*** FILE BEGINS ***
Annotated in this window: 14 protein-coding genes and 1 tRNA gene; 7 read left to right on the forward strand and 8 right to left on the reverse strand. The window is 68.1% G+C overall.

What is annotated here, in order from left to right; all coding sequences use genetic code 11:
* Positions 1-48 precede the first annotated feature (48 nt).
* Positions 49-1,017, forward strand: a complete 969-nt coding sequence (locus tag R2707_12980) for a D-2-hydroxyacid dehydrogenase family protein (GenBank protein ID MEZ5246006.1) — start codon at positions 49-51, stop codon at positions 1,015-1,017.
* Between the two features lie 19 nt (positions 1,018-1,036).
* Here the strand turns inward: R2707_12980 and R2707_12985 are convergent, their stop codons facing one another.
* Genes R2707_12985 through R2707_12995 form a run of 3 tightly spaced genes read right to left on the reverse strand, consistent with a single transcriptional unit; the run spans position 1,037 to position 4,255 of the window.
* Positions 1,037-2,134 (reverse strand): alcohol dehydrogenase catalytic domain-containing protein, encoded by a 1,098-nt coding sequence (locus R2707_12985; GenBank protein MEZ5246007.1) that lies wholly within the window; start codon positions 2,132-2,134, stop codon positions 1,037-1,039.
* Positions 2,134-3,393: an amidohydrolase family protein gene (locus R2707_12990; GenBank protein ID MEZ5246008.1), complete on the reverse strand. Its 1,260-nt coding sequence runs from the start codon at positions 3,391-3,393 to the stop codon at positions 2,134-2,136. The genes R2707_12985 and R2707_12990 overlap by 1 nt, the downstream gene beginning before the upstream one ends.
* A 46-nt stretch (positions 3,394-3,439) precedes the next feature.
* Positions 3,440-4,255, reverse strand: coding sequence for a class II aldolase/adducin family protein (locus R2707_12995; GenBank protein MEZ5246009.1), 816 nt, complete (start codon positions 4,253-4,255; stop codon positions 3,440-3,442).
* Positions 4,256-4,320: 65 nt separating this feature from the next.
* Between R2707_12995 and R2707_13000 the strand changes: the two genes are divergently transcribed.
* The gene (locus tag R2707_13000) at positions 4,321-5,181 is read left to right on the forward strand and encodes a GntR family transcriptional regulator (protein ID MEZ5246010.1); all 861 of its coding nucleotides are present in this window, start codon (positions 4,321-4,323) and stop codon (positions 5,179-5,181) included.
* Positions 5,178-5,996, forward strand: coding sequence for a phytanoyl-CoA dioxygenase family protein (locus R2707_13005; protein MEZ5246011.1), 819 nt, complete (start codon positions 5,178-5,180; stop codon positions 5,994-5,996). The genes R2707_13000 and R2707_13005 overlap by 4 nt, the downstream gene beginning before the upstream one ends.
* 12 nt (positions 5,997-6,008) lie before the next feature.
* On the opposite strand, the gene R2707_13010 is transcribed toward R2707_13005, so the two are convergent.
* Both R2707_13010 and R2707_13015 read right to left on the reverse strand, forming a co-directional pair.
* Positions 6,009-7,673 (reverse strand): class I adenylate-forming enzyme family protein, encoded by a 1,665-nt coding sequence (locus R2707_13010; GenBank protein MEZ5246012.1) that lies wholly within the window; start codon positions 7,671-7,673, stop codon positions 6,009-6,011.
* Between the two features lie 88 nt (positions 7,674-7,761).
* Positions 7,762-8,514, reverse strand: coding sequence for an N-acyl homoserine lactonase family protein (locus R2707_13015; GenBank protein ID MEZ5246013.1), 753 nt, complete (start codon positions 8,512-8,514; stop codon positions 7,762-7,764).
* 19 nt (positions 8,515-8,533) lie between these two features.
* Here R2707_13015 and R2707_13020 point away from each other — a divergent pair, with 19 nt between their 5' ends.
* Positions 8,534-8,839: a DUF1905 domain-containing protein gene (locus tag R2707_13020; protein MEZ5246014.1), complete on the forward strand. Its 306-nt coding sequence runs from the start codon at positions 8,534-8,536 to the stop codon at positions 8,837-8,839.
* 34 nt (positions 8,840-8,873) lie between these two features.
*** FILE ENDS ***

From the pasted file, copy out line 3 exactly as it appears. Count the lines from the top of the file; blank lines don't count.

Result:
* Positions 1-48 precede the first annotated feature (48 nt).